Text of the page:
At the same time, India has two stories in the form epics, Ramayana and Mahabharata. Both are not the stories of individuals, but of two families, stories of politics. The difference in both sets of narratives is very strong. The Greek epics are about individuals, whereas the Indian epics are about families.  The Greek narratives strongly manifests the roots of the Western psyche.

Ramayana is the story of three brothers taking place across the three different zones of the Indian subcontinent.  The first set of brothers are in the city of Ayodhya the father is a king called Dashrath, one brother is Ram and another brother is Bharat. The second set of brother is in a Jungle city, called Kishkindha (the kingdom of the monkeys). The father is Riksha, one brother is Bali (or Vali) and the other brother is Sugriv. Then there is the third set of Brothers In the Land of Lanka, the father is a sage Vaishnav (sometimes known as Puatsya); one brother is called Ravana and his brother is Kuber.

One day King Dashrath comes to the Crown Prince, Ram and says that Ram should renounce his right to the throne of kingdom of Ayodhya in favour of his co-brother Bharat. Ram agrees instantly, without any demur or remorse. . Bharat also declines to ascend the throne and vows to take care of the kingdom in the absence of Ram by placing Ram’s wooden sandals on the throne. This is a very ideal situation. This type of situation can occur only in North, not the geographical one, but the celestial one, where north is symbolized by the Pole Star. Meaning thereby that like the Pole Star, everything in north is constant, without subject to change w.r.t. circumstances. As may be observed Kailash is in north, under the Pole Star, symbolizing pure objectivity, an ideal. So Ram’s Ayodhya too is in north, a perfect place.

On the opposite end is South, where everything is always in the state of flux, changing constantly. This the land of Kuber and Ravana. Kuber is the guard of gold. He builds the city of Lanaka. It was not Ravan who build it. Ravan even did not inherit Lanka, he simply usurped it from Kuber. Lanka was built by Kuber on his own, so Ravan didi not have an iota of an ancestral inheritance right over it. The Lord of Lanka has forcefully acquired what did not at all belong to him.

In Kishkindha, father tells the two sons to share the property. However, there is some misunderstanding and Sugriv is deprived of his share. He approaches Ram , who is on his journey to release of his wife from an alpha male Ravan, who has become king of Lanka by usurping the throne from his bother. At that stage Vali also behaves like an alpha male, unwilling to any reasoning and sticking to his own point of view. There follows a battle between the two brothers. The entire battle is done without the code of conduct. Ram supports Sugriv in this battle. Vali acts like an animal during the entire battle and is killed by Ram. Sugriv has become the king of the monkeys so he behaves like a monkey, like an Alpha male. This is when Ram intervenes and tells Sugriv  not to go back to being an animal, now you have to behave with code of ethics, Dharama, which is what distinguished human being from the animal. You have to first show compassion for the defeated, which means you shall adopt Angad, the son of a brother Bali who was defeated. This is not what happens in the animal kingdom, the Alpha male will not adopt the progeny of the defeated.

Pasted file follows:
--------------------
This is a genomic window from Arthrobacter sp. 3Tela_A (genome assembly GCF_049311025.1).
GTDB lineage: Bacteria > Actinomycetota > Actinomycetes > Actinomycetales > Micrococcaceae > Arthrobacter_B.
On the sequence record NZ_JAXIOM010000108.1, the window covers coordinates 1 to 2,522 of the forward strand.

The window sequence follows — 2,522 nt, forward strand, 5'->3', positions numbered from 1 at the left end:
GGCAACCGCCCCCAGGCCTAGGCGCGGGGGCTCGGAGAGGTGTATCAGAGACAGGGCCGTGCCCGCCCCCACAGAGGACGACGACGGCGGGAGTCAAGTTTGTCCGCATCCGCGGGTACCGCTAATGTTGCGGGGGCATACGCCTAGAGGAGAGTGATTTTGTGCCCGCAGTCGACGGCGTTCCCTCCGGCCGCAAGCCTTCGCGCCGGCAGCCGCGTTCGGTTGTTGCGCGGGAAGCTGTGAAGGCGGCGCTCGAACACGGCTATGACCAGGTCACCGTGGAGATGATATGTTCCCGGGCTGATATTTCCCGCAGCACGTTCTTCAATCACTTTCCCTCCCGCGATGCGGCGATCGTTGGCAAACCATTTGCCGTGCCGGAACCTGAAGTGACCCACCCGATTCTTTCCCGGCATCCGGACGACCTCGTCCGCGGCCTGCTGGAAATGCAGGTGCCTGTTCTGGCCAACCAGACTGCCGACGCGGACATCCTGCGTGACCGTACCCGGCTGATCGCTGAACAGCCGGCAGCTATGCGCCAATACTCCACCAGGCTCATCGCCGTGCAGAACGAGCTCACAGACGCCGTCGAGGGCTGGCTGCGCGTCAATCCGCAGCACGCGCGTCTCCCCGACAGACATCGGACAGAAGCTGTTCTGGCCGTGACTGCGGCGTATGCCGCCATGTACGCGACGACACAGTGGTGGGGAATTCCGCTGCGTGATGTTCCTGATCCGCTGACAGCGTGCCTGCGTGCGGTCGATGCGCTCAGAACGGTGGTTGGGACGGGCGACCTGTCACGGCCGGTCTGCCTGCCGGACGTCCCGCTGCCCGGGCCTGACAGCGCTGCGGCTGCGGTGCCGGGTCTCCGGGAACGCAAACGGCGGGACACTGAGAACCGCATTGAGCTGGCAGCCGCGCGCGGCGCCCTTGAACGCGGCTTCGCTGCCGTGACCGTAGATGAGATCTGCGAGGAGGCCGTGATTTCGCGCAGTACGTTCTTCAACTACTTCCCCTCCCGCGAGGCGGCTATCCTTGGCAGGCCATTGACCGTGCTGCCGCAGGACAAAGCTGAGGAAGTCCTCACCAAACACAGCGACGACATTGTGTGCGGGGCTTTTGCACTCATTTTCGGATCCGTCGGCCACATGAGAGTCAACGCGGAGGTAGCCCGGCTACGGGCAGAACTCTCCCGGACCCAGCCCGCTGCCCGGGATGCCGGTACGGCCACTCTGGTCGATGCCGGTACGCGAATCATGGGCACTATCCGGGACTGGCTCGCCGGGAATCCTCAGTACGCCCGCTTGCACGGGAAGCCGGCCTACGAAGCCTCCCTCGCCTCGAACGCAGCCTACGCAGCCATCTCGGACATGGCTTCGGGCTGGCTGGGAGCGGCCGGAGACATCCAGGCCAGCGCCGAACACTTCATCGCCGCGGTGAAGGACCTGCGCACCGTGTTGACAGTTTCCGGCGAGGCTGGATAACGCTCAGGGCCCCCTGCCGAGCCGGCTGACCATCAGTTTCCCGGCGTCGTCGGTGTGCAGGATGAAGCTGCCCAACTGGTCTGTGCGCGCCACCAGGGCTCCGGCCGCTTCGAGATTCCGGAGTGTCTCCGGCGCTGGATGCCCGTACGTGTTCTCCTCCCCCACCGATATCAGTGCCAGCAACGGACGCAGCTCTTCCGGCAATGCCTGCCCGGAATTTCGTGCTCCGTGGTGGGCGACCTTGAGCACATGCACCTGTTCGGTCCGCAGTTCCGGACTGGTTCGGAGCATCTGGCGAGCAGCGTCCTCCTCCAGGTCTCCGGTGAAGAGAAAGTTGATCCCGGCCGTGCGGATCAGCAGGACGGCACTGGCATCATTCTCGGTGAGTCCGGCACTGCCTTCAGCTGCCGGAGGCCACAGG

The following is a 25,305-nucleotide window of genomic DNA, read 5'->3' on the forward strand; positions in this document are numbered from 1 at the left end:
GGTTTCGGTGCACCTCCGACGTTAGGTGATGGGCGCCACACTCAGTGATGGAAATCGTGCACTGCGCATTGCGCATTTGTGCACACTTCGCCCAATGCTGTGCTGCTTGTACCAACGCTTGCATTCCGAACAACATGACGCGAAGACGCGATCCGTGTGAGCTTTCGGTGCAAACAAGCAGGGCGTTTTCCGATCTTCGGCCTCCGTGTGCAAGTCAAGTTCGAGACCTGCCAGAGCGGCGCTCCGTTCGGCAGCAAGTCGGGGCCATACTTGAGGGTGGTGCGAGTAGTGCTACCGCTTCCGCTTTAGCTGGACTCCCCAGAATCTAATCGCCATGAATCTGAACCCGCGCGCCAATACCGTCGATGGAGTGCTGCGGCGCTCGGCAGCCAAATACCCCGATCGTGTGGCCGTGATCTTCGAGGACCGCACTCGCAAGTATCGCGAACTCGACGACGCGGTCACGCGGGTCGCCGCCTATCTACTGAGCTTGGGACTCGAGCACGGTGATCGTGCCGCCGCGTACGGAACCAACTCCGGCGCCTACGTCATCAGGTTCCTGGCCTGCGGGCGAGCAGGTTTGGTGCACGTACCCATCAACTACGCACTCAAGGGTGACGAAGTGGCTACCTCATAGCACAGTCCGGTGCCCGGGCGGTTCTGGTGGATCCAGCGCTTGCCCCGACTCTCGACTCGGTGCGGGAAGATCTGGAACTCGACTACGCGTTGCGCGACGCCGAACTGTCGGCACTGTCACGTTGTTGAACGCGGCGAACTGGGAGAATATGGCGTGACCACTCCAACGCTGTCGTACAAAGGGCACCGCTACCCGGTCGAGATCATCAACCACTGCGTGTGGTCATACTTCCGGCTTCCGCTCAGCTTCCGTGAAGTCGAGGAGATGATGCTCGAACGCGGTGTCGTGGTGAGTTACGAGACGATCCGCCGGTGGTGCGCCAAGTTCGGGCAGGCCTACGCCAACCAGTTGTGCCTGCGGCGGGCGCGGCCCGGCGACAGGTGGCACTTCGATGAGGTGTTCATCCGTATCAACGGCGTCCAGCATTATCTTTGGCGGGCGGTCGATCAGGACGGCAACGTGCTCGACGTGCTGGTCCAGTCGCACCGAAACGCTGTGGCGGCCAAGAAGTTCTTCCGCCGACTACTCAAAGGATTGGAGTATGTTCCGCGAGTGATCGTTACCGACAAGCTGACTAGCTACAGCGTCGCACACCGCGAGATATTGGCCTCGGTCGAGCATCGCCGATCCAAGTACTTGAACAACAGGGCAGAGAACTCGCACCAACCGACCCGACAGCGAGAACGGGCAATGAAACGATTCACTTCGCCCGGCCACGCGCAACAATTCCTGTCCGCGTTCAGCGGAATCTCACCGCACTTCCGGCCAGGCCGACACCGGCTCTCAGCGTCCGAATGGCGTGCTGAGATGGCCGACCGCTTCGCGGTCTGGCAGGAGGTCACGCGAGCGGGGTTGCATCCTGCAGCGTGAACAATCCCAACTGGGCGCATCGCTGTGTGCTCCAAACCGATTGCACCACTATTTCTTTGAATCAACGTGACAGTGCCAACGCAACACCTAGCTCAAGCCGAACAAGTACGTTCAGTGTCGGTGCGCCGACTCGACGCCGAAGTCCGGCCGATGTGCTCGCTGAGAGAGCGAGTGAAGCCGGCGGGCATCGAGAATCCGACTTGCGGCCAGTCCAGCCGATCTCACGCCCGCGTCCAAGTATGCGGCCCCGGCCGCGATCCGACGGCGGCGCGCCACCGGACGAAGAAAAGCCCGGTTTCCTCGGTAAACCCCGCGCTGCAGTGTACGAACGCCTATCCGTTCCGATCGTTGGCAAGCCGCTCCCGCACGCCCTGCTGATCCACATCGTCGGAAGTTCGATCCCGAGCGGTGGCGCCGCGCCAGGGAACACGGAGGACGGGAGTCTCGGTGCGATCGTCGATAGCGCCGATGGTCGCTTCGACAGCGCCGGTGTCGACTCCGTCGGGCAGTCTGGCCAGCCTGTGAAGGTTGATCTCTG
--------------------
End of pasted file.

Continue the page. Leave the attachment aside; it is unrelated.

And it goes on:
This is the transformation taking place. Vali is much like Ravan, but Sugriv is being made to behave like Bharat. There is a balancing act; this the middle path. Even when Ravan is so well educated, so intelligent, so informed –equivalent of ten heads- but at a fundamental level he is behaving like a beast, wanting what others have and therefore the worst not the ideal. The land of the pole star is the land of wisdom, whereas this land of ignorance. Lanka is known as Maya Nagari, a phrase that says that this is the space of delusions. This is the place where you have wrong notions of the property, of the ownership that is rightfully not yours…..

The present episode ends at the point wherein the ground for the ‘right to the property’ is laid – at the level of morally and ethically what is right.

In our continuing journey of Devdutt Pattanaik’s TV serial Business Sutra, we will move on to the 2nd segment, Self and Self Image, of 8th episode, in our next episode.

Note: The images used in this post are the irrevocable property of their respective creator. They have been taken up courtesy the internet, so as to illustrate the point under discussion.